Barbara Harper from Waterbirth International was here at the Portland MamaBaby Center for her Embracing the Miracle: The Science & Soul of Birth & The First Hour workshop and I felt a very strong connection with her. I have been fortunate to get to know her better and to talk with her more and every interaction leads me to the same conclusion – we were destined to meet and work together in some way. …that’s a blog post for another day.
With Barbara’s permission, I am posting the following excerpt from Gentle Birth Choices. Today I thought I’d continue to share what the leading expert in gentle birth and water birth are says about continuous labor support. There are two copies of this book (and DVD) in the lending library. Gentle Birth Choices is a book I always recommend for our doula clients as they are beginning to formulate their birth plans. I highly encourage you to add this copy to your own reading list if you haven’t read it yet and you are pregnant or planning to become pregnant. And now, Barbara Harper on Continuous Labor Support (p 20-21):
Gentle births are easier when the mother chooses and trusts the people around her during her labor. Very few women desire to go through labor alone. There is comfort and ease in sharing the experience and having a loving touch, a cool drink, a smile or embrace when it is most needed. Fathers can provide this type of care and relish being there when the baby is born, but women sometimes desire the presence of another woman, someone who is experienced in labor and birth to provide support and assistance. Experienced mothers, sisters, and friends can easily step into that role if the mother chooses them and feels safe with them. Some mothers seek the services of a doula, a trained labor assistant.
The professional doula is a relatively new addition in hospital birth rooms. Women have been caring for each other during childbirth since the beginning of time. Even when a woman is armed with education, the intensity of labor often takes her by surprise. A doula can bring reassurance to both the mother and father that everything is progressing normally. She can suggest position changes, provide massage, or employ other techniques to assist a woman in avoiding drugs in labor.
Nurses on busy maternity units often cannot stay in the labor room due to the fact that they have many duties and care for more than one woman in labor at the same time. Having a midwife in the hospital can sometimes provide a mother continuous support, but more often the reality is that she is responsible for many other tasks. A midwife or physician is making decisions and evaluating the medical aspects of labor, whereas a doula is there solely to provide physical and emotional comfort and support.
A doula will help a mother achieve the birth outcome that she desires. Often meeting with a family a few times before labor begins, the doula becomes familiar with what a mother and father want out of their birth experience. She will work very diligently to establish an environment that is conducive to an undisturbed birth. A doula does not make decisions for parents about their care, but helps them understand the implications of certain procedures so that they can make an informed choice. Her presence gives couples confidence in their choices. She will support women in all their choices for pain management and see that every effort is made to keep the mother and baby together immediately after the birth. A birth doula will stay with the family from the time that her presence is requested in labor until a few hours after the birth, assisting with the initiation of breast-feeding, if needed.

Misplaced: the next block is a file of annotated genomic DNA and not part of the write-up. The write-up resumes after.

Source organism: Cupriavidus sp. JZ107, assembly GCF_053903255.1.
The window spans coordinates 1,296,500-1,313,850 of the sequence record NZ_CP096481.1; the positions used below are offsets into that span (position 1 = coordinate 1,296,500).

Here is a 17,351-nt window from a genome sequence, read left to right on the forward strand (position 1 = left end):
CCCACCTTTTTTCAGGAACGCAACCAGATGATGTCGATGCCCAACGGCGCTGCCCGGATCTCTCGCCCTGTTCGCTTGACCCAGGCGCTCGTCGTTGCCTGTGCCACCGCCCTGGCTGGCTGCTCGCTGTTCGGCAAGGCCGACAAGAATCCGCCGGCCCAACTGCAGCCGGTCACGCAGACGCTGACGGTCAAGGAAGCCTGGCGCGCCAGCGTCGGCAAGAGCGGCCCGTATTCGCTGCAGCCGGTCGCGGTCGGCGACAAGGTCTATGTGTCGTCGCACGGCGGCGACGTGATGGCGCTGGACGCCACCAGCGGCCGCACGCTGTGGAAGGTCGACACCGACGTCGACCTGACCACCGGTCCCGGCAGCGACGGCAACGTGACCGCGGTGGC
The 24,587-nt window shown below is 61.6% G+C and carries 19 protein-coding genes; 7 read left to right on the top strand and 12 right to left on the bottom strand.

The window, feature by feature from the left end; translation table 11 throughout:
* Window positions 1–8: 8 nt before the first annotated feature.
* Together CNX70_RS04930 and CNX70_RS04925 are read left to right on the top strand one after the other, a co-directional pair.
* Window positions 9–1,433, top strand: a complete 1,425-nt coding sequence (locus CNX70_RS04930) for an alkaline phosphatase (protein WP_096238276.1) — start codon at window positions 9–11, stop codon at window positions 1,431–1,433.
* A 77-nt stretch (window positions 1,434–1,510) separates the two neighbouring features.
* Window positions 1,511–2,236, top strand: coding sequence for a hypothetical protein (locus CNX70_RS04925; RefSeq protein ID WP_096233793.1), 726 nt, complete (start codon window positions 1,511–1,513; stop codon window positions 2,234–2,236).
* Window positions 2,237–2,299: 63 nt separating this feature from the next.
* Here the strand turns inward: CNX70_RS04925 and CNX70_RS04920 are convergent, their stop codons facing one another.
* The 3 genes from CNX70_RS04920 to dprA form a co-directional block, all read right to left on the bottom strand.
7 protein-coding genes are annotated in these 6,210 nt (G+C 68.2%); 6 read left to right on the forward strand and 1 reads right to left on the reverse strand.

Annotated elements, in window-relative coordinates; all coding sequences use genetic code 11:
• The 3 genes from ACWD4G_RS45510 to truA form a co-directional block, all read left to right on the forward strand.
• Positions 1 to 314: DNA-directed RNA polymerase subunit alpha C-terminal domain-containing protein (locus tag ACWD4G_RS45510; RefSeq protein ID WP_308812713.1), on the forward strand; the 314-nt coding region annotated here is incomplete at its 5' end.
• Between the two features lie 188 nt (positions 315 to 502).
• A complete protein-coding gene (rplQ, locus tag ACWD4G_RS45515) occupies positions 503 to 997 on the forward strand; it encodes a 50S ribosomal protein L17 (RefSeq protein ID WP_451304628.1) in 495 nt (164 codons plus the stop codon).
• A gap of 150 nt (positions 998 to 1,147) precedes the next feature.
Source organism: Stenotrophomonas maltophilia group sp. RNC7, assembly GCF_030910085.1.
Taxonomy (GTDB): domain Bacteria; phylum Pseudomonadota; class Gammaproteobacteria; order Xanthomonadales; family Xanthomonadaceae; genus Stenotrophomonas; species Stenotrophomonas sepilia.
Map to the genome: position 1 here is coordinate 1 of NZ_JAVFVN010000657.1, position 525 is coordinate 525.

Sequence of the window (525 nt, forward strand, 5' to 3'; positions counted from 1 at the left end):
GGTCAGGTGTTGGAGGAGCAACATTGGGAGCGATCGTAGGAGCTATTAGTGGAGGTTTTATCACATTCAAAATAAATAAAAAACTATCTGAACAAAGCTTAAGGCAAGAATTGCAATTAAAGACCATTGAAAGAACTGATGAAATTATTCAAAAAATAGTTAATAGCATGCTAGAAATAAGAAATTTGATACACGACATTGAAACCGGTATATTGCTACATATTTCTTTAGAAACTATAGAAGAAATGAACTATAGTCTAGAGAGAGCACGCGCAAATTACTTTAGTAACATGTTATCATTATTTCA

A doula’s purpose is to help a family create a positive and loving birth memory, fostering a great start for this precious little new being. I received a letter in the mail from a very young teenage mother for whom I had served as a doula a few months before. Handwritten on school paper, she wrote:
I am back in school and taking my baby with me to class. I thought it was about time to send you an update on us. My birth was an incredible experience, hard… but I got through it. I would tell you that your being with me made it easier, but in reality, the baby was going to come out no matter what. You kept telling me that and I finally believed you. After that it got easier. I think every mom should have a doula.
Sometimes all that is needed to keep a birth normal is simply to be present – not just physically, but in the moment with the mother. Holding the energy of the birth space is an important job that is more easily accomplished by someone outside of the emotional or the medical aspects of the birth. [emphasis mine]
Did you have a doula with you at your birth? I’d love to hear about ::your:: experience with a doula by your side. If you’d like to share your own doula story or experience, please email it to me along with your permission to post it here, among the opinions of experts, because as the Mom, you are also an expert. My email address is Kate@PortlandMamaBabyCenter.com.
To schedule an hour long free consultation with one of our doulas or monitrices, please send an email to info@PortlandMamaBabyCenter.com. We are adding doulas to our staff and are currently accepting clients due in September and beyond. It’s never too late to find a doula, we can accommodate your last minute requests, as well. If you prefer to call, the number at the center is (503) 206-7715. We also offer childbirth education at the center, as well as midwifery services.
También ofrecemos los servicios en español (hable con Kate.)